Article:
Monday, January 15, 2018

Lively Dinner

Terry Shames here, with this week’s topic: the dinner party: who I would invite and where it would be held.

The last part is easy. It has to be at my house around my dinner table. I love to cook. I love to present people with good food and wine.

                                              


But who would be there? I’m looking for widely-read people with strong opinions and the thinking to back up their opinions.

My husband would have to be there, of course. He has a wide-ranging intellect and is not afraid to say he doesn’t know something. He is eager to learn. I’ve seen him equally interested in car mechanics, scientists, and students. When confronted with a differing opinion, his ego doesn’t get in the way of the conversation.

I want James Anderson. Not only did his 2015 book, The Never-Open Desert Diner fill me with awe, but conversations I had with him were deeply satisfying. I’ve read his opinions about authors’ work and he always has an interesting slant. He’s a gentleman and won’t allow the conversation to get out of hand. Besides, if I invite him, he might bring me a copy of his long-anticipated new book, Lullaby Road.

Camille Minichino has to be there. She’s one of those rare people who you sit down to converse with and before you know it hours have passed. She’s smart and has a deadly wit. And she doesn’t hesitate to say what’s on her mind.

If David Corbett isn’t there, it would be a shame. I love his writing. Each of his novels has depth and breadth. Did I say I want someone with strong opinions? Well, he provides that along with a great, shouting laugh. His wife Mette has to come, too. She of that warm smile, and the ability to hold conversation on her own as well.

Laurie King would be a great addition. Another author whose books I admire for their density. Because she seems quiet and self-contained, you may think she is a wallflower. But when she talks, she brings amazing energy to the conversation. I always come away from conversation with her thinking over something she said.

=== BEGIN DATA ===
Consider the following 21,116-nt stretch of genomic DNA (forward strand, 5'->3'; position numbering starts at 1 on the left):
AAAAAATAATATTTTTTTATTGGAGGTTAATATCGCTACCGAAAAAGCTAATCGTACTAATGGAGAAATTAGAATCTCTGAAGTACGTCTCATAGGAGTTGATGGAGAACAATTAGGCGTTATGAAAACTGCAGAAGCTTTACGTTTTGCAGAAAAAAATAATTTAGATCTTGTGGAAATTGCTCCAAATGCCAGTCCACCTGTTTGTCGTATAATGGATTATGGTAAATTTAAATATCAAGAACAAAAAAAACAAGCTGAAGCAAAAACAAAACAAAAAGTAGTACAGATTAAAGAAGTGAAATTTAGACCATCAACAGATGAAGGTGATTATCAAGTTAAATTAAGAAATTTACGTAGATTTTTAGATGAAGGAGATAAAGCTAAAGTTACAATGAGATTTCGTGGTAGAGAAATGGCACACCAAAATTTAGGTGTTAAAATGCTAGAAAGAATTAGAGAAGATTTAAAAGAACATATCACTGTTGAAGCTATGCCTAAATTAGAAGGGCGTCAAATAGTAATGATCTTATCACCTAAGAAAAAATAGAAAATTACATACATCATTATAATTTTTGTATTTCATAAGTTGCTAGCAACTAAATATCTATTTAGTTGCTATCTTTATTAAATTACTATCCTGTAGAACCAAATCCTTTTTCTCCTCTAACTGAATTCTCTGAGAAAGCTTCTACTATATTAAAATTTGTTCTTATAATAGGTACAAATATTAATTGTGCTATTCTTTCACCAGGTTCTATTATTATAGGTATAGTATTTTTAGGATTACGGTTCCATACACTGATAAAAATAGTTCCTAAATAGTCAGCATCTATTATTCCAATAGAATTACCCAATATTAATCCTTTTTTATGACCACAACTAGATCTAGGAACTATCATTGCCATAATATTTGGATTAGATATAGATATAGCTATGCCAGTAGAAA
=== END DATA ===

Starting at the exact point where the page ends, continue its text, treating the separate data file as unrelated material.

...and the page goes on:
This gets harder as I come down to the wire. I think a dinner party cannot be more than eight people.

My last two: George Saunders and my friend Joan Waranoff.

I have always read Saunders’s brilliant short stories, and read Pastoralia with awe. I recently read Lincoln in the Bardo and was staggered. What an amazing imagination he has. The only thing I would worry about is whether he is so much in that dizzy head of his that he would not be much of a conversationalist. I once spent an evening in the company of Don DeLillo, and I’m not sure he said three words. I got the feeling if I could persuade him to talk, he’d be fascinating. To drag Saunders out, I’d have to seat him near my husband, the master of asking probing questions. Oh, and one little perk: Saunders is a fellow Texan.

As for my friend Joan, when I read a book that she has also read, I can hardly wait to hear what she has to say about it. We recently read a highly acclaimed novel, which disappointed both of us in different ways. Her comments made me laugh out loud. What she found irritating was something I never noticed, but once she mentioned it I couldn’t imagine how I missed it. As for opinions, she is content to hear what others say, and then she drops the bomb. She’ll keep it lively.

Wait! That’s nine. Oh, well. Who’s counting?

Oh, what to serve at this dinner party. It can’t be something fussy, because I want to be there for the whole thing. I don’t know who has dietary differences, so I have to have something substantial in every category. So the vegetable part it would be ratatouille—strong enough to stand on its own for a vegetarian; then chicken, because everyone likes chicken, and some people don’t eat red meat, and some people don’t like fish—I’d probably cook the Chicken Thigs with Lemon from Genius Recipes, by Kristen Miglore; and a lovely salad with goat cheese. Dessert? French cheese with honey and a dessert wine. Oh, about the wine. Something exquisite, both a red and white. And for those who don’t drink, I’d probably make a homemade ginger ale, which is better than most wines.

Maybe I’ll start doing this once a month. That way I can include all kinds of people that I long to include.









3 comments:

RM Greenaway said...

Sounds so good... both the guest list and the food!

Paul D. Marks said...

Terry, congratulations to you and Jim on your Left noms!

Terry said...

I need to do this again with book characters! Thanks, Paul, it's exciting.